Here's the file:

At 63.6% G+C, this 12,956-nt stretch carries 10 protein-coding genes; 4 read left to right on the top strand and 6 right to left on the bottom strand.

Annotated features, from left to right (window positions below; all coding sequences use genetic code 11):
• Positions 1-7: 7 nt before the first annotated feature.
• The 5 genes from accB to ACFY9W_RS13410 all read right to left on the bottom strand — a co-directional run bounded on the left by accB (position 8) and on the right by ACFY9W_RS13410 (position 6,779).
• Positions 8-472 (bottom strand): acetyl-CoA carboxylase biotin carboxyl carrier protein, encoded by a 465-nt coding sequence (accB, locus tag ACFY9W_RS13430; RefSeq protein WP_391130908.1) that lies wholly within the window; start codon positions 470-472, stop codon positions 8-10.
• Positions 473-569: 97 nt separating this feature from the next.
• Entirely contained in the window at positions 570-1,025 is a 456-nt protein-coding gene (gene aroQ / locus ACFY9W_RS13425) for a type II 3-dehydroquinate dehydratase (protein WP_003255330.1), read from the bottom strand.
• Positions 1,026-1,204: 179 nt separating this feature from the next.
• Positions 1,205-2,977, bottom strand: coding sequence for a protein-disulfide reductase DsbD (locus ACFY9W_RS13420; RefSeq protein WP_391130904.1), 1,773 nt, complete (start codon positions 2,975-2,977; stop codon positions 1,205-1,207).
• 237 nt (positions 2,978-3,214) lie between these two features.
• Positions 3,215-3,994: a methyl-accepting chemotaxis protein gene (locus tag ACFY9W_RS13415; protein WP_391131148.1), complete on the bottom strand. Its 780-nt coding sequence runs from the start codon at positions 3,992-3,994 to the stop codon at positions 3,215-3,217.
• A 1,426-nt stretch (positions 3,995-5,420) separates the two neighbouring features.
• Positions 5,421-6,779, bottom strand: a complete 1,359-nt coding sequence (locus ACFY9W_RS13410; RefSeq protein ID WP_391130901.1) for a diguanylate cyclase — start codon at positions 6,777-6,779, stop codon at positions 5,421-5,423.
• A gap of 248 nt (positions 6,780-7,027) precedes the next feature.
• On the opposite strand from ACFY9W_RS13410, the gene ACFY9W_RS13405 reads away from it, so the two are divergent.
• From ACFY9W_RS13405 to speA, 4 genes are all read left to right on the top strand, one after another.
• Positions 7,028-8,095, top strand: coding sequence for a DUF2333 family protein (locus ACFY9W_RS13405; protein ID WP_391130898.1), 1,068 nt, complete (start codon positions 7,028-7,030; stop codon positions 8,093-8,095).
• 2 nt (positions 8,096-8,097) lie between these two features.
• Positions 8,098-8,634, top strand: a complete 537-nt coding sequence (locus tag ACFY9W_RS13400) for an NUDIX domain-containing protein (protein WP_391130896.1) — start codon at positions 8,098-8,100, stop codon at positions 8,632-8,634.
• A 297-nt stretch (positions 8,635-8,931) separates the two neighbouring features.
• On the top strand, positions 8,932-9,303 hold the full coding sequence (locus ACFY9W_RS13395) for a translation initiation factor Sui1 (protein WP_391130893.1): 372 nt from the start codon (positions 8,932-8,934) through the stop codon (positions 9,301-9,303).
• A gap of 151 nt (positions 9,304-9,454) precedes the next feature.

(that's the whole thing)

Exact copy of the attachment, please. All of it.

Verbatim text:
At 63.6% G+C, this 12,956-nt stretch carries 10 protein-coding genes; 4 read left to right on the top strand and 6 right to left on the bottom strand.

Annotated features, from left to right (window positions below; all coding sequences use genetic code 11):
• Positions 1-7: 7 nt before the first annotated feature.
• The 5 genes from accB to ACFY9W_RS13410 all read right to left on the bottom strand — a co-directional run bounded on the left by accB (position 8) and on the right by ACFY9W_RS13410 (position 6,779).
• Positions 8-472 (bottom strand): acetyl-CoA carboxylase biotin carboxyl carrier protein, encoded by a 465-nt coding sequence (accB, locus tag ACFY9W_RS13430; RefSeq protein WP_391130908.1) that lies wholly within the window; start codon positions 470-472, stop codon positions 8-10.
• Positions 473-569: 97 nt separating this feature from the next.
• Entirely contained in the window at positions 570-1,025 is a 456-nt protein-coding gene (gene aroQ / locus ACFY9W_RS13425) for a type II 3-dehydroquinate dehydratase (protein WP_003255330.1), read from the bottom strand.
• Positions 1,026-1,204: 179 nt separating this feature from the next.
• Positions 1,205-2,977, bottom strand: coding sequence for a protein-disulfide reductase DsbD (locus ACFY9W_RS13420; RefSeq protein WP_391130904.1), 1,773 nt, complete (start codon positions 2,975-2,977; stop codon positions 1,205-1,207).
• 237 nt (positions 2,978-3,214) lie between these two features.
• Positions 3,215-3,994: a methyl-accepting chemotaxis protein gene (locus tag ACFY9W_RS13415; protein WP_391131148.1), complete on the bottom strand. Its 780-nt coding sequence runs from the start codon at positions 3,992-3,994 to the stop codon at positions 3,215-3,217.
• A 1,426-nt stretch (positions 3,995-5,420) separates the two neighbouring features.
• Positions 5,421-6,779, bottom strand: a complete 1,359-nt coding sequence (locus ACFY9W_RS13410; RefSeq protein ID WP_391130901.1) for a diguanylate cyclase — start codon at positions 6,777-6,779, stop codon at positions 5,421-5,423.
• A gap of 248 nt (positions 6,780-7,027) precedes the next feature.
• On the opposite strand from ACFY9W_RS13410, the gene ACFY9W_RS13405 reads away from it, so the two are divergent.
• From ACFY9W_RS13405 to speA, 4 genes are all read left to right on the top strand, one after another.
• Positions 7,028-8,095, top strand: coding sequence for a DUF2333 family protein (locus ACFY9W_RS13405; protein ID WP_391130898.1), 1,068 nt, complete (start codon positions 7,028-7,030; stop codon positions 8,093-8,095).
• 2 nt (positions 8,096-8,097) lie between these two features.
• Positions 8,098-8,634, top strand: a complete 537-nt coding sequence (locus tag ACFY9W_RS13400) for an NUDIX domain-containing protein (protein WP_391130896.1) — start codon at positions 8,098-8,100, stop codon at positions 8,632-8,634.
• A 297-nt stretch (positions 8,635-8,931) separates the two neighbouring features.
• On the top strand, positions 8,932-9,303 hold the full coding sequence (locus ACFY9W_RS13395) for a translation initiation factor Sui1 (protein WP_391130893.1): 372 nt from the start codon (positions 8,932-8,934) through the stop codon (positions 9,301-9,303).
• A gap of 151 nt (positions 9,304-9,454) precedes the next feature.